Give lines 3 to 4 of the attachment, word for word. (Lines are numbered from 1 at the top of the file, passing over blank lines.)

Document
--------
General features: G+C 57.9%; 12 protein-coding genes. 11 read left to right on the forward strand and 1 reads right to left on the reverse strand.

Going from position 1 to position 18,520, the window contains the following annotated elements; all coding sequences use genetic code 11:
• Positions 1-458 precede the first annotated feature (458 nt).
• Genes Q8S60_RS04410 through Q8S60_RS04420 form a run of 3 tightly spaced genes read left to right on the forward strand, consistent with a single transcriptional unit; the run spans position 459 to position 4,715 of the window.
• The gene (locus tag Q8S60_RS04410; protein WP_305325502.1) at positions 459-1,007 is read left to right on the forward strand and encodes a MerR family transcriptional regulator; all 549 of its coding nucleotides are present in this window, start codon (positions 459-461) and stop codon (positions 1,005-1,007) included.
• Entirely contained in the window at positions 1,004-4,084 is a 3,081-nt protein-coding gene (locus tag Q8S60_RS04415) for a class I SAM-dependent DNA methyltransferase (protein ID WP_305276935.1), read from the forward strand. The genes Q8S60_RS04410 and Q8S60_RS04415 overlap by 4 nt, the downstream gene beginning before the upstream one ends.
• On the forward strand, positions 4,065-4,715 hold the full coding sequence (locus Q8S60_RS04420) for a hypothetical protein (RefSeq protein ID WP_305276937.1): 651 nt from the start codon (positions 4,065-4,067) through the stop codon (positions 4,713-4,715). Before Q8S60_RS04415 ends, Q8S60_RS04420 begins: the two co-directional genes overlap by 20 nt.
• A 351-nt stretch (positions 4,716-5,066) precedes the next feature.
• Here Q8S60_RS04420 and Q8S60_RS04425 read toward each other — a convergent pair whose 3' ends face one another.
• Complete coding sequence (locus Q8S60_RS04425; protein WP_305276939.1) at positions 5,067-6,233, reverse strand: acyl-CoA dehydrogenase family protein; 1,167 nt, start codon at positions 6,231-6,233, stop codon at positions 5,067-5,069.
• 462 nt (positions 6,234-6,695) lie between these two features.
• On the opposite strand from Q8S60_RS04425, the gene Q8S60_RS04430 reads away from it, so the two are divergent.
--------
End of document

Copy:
• Positions 1-458 precede the first annotated feature (458 nt).
• Genes Q8S60_RS04410 through Q8S60_RS04420 form a run of 3 tightly spaced genes read left to right on the forward strand, consistent with a single transcriptional unit; the run spans position 459 to position 4,715 of the window.